Kuala Lumpur (AsiaNews) - The Malaysian parliament approved a bill on sexual offences against children without outlawing child marriage.
Opposition MP Teo Nie Ching had proposed banning child marriage, but her amendment failed to win support in parliament in the Muslim majority country.
During the debate, Shabudin Yahaya, a member of the Barisan Nasional coalition, said that girls as young as nine were "physically and spiritually" ready for marriage.
"They reach puberty at the age of nine or 12. And at that time, their body is already akin to them being 18 years old. So physically and spiritually, it is not a barrier for the girl to marry," he said.
He also added that in his view there was "nothing wrong" with a rape victim marrying her rapist to avoid a "bleak future".
Shabudin's comments sparked outrage, with some opposition politicians calling on for him to resign.
In a statement on Wednesday, Shabudin said his comments were taken out of context, and that marriage was not a "back door exit to legalise rape,” noting that he rejected the motion to ban child marriages as it is contrary to provisions in Islamic law (Sharia).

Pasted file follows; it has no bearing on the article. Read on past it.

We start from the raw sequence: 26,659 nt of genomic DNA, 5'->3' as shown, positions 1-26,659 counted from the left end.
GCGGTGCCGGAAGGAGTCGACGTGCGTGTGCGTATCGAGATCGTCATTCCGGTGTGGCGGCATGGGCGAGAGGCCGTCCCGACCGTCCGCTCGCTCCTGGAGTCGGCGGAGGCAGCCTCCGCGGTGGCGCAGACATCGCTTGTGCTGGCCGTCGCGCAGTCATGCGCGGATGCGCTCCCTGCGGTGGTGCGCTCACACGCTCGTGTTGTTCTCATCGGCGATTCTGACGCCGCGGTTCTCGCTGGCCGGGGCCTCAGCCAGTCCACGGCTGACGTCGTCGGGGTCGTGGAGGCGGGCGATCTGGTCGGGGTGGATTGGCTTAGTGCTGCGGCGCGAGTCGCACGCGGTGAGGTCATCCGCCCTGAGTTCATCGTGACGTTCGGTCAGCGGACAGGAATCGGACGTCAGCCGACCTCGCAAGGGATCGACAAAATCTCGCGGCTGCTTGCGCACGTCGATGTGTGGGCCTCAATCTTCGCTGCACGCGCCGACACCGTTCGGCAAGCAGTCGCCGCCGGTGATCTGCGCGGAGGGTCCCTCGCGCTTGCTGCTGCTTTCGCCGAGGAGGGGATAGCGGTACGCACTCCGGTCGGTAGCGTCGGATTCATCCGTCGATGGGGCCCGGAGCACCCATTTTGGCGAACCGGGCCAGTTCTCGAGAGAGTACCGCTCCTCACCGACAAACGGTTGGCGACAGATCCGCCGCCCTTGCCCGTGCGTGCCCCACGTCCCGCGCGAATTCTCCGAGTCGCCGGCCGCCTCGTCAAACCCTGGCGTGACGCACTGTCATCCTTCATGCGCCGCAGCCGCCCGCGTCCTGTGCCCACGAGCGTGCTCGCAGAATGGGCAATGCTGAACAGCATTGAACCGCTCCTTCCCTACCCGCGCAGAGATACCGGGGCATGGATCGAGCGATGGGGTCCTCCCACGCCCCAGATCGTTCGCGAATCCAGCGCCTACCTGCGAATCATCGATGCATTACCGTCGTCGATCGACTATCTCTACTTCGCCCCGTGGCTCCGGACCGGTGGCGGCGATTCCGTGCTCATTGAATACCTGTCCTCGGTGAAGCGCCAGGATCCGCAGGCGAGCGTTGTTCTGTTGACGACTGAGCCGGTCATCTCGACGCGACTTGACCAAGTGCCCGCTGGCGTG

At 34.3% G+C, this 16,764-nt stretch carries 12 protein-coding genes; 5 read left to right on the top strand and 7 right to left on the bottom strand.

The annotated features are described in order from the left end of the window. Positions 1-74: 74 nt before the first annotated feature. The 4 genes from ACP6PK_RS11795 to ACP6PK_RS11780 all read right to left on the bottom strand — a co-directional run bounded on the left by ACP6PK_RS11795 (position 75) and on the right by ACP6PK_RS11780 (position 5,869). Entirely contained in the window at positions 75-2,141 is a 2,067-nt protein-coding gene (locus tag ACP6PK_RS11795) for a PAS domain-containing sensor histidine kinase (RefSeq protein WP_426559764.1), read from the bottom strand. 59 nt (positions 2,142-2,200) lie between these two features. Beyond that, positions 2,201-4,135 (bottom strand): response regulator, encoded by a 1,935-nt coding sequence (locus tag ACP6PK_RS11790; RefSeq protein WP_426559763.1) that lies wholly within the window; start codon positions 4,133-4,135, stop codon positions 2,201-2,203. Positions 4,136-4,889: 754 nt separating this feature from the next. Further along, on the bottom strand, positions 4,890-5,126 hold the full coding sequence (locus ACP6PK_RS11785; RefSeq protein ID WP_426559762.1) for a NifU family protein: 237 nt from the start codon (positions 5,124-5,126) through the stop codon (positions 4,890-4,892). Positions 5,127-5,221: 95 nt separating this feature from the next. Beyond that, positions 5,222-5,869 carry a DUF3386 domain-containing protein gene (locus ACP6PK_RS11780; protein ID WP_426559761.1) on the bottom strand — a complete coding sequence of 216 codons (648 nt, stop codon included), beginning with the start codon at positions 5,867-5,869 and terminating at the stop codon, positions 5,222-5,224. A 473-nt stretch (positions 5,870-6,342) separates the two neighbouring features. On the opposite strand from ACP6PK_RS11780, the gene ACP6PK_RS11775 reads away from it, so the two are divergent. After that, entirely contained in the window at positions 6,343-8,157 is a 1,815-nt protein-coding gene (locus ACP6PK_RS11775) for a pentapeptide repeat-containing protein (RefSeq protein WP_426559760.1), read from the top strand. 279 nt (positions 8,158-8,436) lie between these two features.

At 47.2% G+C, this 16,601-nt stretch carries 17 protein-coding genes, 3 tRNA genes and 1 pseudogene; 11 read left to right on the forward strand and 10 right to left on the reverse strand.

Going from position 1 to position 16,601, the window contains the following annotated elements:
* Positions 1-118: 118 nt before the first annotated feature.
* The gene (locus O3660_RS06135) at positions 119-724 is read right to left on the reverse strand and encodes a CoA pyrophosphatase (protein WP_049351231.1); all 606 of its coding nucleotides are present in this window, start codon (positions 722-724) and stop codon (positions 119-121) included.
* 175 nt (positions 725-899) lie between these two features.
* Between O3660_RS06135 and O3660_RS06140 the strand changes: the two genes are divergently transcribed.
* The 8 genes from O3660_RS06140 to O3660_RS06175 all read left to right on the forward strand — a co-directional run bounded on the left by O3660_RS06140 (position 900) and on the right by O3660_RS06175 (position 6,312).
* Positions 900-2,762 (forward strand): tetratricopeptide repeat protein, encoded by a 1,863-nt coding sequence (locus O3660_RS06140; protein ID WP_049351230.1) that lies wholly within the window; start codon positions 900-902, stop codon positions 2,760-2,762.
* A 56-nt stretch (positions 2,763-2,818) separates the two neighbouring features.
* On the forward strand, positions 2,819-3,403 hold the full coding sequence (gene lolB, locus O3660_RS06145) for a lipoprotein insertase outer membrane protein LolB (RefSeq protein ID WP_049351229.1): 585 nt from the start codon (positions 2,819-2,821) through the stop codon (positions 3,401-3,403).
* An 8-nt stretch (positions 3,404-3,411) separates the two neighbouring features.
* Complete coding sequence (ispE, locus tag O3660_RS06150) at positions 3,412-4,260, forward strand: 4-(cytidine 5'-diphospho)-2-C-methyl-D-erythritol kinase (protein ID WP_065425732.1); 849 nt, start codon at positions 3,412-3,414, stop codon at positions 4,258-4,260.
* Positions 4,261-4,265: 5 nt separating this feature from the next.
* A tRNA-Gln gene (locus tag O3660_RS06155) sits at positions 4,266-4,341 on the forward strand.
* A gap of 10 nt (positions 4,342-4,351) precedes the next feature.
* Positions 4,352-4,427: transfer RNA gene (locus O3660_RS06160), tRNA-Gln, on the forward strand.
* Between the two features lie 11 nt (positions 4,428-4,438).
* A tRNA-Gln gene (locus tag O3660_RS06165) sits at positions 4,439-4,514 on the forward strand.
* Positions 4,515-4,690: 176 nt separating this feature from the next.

Under both civil law and Islamic law, girls and boys under 18 can marry. Civil law sets the minimum age of marriage at 18, but those above 16 can marry with the permission of their state's chief minister.
Under Islamic law, children younger than 16 can get married if the Sharia courts allow it.
The new law criminalises "grooming" – touching and befriending children as a prelude to sexual abuse – and spells out penalties for making and possessing child pornography. However, the law does not mention child marriage.
Critics argue that this allows offenders to get away with rape through marriage. Spousal abuse is not an offence under Islamic and Malaysian law.
Over the years, several rapists have married their victims, including underage girls, to avoid prosecution.